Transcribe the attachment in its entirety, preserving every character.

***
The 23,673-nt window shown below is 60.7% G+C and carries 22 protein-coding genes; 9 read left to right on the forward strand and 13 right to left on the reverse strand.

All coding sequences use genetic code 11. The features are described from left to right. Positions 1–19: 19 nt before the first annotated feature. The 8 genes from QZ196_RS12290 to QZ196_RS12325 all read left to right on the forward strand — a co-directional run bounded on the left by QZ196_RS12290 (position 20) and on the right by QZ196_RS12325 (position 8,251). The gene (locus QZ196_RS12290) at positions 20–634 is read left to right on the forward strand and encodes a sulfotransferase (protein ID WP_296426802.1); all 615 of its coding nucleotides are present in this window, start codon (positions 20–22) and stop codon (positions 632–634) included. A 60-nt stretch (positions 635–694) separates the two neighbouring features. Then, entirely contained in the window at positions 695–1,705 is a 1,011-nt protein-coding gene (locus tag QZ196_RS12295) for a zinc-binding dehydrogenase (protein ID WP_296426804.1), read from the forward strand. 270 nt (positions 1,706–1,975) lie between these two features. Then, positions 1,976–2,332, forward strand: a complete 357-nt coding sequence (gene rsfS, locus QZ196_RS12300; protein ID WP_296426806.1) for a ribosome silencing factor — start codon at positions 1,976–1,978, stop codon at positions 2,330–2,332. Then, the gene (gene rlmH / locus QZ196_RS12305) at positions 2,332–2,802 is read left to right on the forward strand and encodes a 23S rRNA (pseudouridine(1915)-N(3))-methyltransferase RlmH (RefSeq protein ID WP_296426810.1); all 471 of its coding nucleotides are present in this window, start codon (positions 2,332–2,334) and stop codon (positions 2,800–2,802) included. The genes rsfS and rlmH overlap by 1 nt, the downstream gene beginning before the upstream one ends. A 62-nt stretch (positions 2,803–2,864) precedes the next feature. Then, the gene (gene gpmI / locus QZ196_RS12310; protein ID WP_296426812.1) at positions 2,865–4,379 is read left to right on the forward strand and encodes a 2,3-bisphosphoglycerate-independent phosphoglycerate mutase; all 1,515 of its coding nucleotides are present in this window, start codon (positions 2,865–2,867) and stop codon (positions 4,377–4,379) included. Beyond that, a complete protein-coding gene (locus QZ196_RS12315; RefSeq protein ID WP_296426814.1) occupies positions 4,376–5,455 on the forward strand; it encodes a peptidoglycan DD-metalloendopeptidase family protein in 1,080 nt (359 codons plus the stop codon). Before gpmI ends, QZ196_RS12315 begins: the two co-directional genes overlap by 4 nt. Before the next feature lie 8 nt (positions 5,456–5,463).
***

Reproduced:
The 23,673-nt window shown below is 60.7% G+C and carries 22 protein-coding genes; 9 read left to right on the forward strand and 13 right to left on the reverse strand.

All coding sequences use genetic code 11. The features are described from left to right. Positions 1–19: 19 nt before the first annotated feature. The 8 genes from QZ196_RS12290 to QZ196_RS12325 all read left to right on the forward strand — a co-directional run bounded on the left by QZ196_RS12290 (position 20) and on the right by QZ196_RS12325 (position 8,251). The gene (locus QZ196_RS12290) at positions 20–634 is read left to right on the forward strand and encodes a sulfotransferase (protein ID WP_296426802.1); all 615 of its coding nucleotides are present in this window, start codon (positions 20–22) and stop codon (positions 632–634) included. A 60-nt stretch (positions 635–694) separates the two neighbouring features. Then, entirely contained in the window at positions 695–1,705 is a 1,011-nt protein-coding gene (locus tag QZ196_RS12295) for a zinc-binding dehydrogenase (protein ID WP_296426804.1), read from the forward strand. 270 nt (positions 1,706–1,975) lie between these two features. Then, positions 1,976–2,332, forward strand: a complete 357-nt coding sequence (gene rsfS, locus QZ196_RS12300; protein ID WP_296426806.1) for a ribosome silencing factor — start codon at positions 1,976–1,978, stop codon at positions 2,330–2,332. Then, the gene (gene rlmH / locus QZ196_RS12305) at positions 2,332–2,802 is read left to right on the forward strand and encodes a 23S rRNA (pseudouridine(1915)-N(3))-methyltransferase RlmH (RefSeq protein ID WP_296426810.1); all 471 of its coding nucleotides are present in this window, start codon (positions 2,332–2,334) and stop codon (positions 2,800–2,802) included. The genes rsfS and rlmH overlap by 1 nt, the downstream gene beginning before the upstream one ends. A 62-nt stretch (positions 2,803–2,864) precedes the next feature. Then, the gene (gene gpmI / locus QZ196_RS12310; protein ID WP_296426812.1) at positions 2,865–4,379 is read left to right on the forward strand and encodes a 2,3-bisphosphoglycerate-independent phosphoglycerate mutase; all 1,515 of its coding nucleotides are present in this window, start codon (positions 2,865–2,867) and stop codon (positions 4,377–4,379) included. Beyond that, a complete protein-coding gene (locus QZ196_RS12315; RefSeq protein ID WP_296426814.1) occupies positions 4,376–5,455 on the forward strand; it encodes a peptidoglycan DD-metalloendopeptidase family protein in 1,080 nt (359 codons plus the stop codon). Before gpmI ends, QZ196_RS12315 begins: the two co-directional genes overlap by 4 nt. Before the next feature lie 8 nt (positions 5,456–5,463).